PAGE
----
A similar lack of rulemaking skill is evident in the current surge of prohibitory rules aimed at online games. The Tamil Nadu Gaming and Police Laws (Amendment) Act, 2021, is one such example. According to the law’s stated objectives and grounds, it was passed to “protect innocent people from the dangers of online gaming.” Other factors included reports of people being defrauded while playing online rummy and poker, as well as suicides tied to these games. The state government enacted a blanket ban on all online games with monetary stakes to address these concerns.Likewise, the Telangana Gaming (Second Amendment) Ordinance, 2017 identified internet rummy as a “regulatory trigger,” but ended up forbidding all forms of online games played for stakes, regardless of whether they were upheld by the courts or not.

Fortunately, Indian courts are more often than not willing to intervene to defend constitutional rights. The Madras High Court highlighted a misguided sense of morality in Junglee Games v. State of Tamil Nadu, when throwing down the contested online gaming law. Because there was no informed alternative to select from, the court observed that the dearth of scientific studies on the impact of laws often resulted in the good and bad being lumped together. Such observations from the higher judiciary are not new, particularly in the context of technological restrictions.The Reserve Bank of India issued a circular in 2018 prohibiting financial institutions from dealing in virtual currencies (also known as “digital assets”) such as Bitcoin. The Supreme Court overturned the circular, citing the fact that the central bank had failed to provide any evidence of harm caused by virtual currency trading.

A transition from strong paternalism to libertarian paternalism is required for the best regulatory strategy. The former justifies personal liberty restrictions for the good of the individual, whereas the later takes a non-coercive approach. Libertarian paternalism, according to Nobel Laureate Professor Richard H. Thaler, aims to lead people’s decisions in welfare-promoting directions without taking away their freedom of choice. As a result, rather of restricting people’s freedom of choice, it aims to encourage them to make better judgments.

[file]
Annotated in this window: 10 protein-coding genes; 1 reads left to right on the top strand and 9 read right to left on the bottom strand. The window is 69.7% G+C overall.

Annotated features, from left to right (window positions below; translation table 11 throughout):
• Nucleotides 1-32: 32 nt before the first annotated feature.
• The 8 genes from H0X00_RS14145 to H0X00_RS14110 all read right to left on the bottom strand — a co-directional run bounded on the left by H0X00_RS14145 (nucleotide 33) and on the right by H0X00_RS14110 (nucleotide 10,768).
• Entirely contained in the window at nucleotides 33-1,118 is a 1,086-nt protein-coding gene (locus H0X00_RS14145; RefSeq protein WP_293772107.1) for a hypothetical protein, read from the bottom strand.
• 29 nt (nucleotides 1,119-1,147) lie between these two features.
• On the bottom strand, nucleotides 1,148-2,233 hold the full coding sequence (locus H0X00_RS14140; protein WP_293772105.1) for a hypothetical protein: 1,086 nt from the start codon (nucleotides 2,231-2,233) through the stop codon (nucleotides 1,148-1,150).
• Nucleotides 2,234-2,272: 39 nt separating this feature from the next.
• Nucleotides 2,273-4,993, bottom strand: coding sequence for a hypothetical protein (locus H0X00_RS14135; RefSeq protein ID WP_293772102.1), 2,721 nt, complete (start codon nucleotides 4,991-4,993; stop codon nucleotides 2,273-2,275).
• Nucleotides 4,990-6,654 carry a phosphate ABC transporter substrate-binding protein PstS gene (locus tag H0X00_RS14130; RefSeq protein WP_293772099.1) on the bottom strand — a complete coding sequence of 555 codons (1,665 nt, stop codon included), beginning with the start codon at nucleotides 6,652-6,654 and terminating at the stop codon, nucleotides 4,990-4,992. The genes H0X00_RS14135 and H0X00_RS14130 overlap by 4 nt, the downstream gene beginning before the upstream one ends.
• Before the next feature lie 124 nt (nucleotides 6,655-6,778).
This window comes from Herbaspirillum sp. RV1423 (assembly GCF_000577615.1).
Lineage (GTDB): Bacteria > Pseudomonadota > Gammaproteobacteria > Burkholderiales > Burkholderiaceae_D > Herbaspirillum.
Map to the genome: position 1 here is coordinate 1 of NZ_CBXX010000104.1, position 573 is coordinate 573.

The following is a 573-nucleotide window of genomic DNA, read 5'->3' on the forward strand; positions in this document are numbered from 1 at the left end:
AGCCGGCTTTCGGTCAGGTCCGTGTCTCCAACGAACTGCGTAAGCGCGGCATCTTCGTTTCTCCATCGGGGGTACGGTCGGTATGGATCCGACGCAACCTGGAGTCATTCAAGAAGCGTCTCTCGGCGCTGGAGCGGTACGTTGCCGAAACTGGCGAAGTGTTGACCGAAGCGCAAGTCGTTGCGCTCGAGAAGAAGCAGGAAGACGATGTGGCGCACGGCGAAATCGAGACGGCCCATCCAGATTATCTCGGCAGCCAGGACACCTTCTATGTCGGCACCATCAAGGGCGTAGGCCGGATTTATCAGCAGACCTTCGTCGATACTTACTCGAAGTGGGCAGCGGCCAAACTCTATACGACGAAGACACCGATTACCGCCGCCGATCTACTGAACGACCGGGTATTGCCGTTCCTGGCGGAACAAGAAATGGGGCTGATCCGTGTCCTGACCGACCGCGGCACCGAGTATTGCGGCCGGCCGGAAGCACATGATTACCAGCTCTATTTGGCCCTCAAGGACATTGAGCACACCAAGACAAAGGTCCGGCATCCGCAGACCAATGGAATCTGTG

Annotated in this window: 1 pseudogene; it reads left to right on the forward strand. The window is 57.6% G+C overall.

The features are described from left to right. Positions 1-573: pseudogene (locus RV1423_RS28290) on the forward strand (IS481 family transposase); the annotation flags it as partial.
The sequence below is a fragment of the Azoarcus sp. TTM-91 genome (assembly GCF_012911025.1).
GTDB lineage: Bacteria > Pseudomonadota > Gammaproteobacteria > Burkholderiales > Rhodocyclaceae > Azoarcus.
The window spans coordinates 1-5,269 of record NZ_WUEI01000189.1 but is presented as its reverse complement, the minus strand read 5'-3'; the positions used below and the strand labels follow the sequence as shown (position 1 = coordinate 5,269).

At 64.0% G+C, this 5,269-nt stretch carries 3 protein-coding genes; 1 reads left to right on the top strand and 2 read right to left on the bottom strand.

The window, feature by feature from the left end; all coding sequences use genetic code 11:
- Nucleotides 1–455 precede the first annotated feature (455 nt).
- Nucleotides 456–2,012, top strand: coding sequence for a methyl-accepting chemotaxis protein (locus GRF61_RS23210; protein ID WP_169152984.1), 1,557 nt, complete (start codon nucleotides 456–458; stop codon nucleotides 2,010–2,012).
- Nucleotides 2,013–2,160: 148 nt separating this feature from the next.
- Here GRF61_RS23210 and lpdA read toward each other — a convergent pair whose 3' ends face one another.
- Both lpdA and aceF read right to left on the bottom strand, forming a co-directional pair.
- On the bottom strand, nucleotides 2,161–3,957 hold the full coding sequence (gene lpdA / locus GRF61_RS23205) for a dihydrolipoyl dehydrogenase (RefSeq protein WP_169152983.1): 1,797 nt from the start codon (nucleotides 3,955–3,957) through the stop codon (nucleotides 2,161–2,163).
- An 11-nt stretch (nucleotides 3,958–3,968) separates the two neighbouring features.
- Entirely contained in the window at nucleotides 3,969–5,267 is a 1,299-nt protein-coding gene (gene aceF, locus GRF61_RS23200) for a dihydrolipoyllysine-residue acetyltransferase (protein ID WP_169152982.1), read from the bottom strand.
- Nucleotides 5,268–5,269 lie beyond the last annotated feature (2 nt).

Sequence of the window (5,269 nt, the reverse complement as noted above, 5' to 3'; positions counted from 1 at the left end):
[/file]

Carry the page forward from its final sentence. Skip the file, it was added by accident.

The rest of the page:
Authorities must think about other options to do this. South Korea, for example, is moving toward a ‘choice permission’ system, which allows children, their parents, or their legal guardians to obtain a permit for each game and set out time to play it. Regulators, too, should take advantage of technical advances to achieve policy goals. Fatigue systems, which reduce in-game benefits to dissuade users from playing for lengthy periods of time, are one example of such approaches. Another example could be in-game warnings, which alert gamers to the dangers of excessive gaming, similar to the health warnings on tobacco and alcohol packages.

It’s worth noting that a number of online gaming platforms already use technology to ensure that their games are fair. These include better KYC, GPS/IP address-based location verification to avoid collusion, and anti-bot solutions to prevent fraudulent users from manipulating the game with scripts and bots. Such precautions protect gamers from cheating and the resulting financial losses, achieving some of the legislative goals that paternalistic laws aim to achieve.

Another viable alternative to digital paternalism is legislation encouraging greater company responsibility. Courts appear to support this solution as well. For example, the Rajasthan High Court ruled that online fantasy sports that follow the Federation of Indian Fantasy Sports’ self-regulatory charter are protected under Article 19(1)(g) of the Constitution. In this context, states can use statutory recognition to legitimise existing self-regulation activities. This will address pending regulatory problems with the utmost efficiency and without jeopardising individual liberty.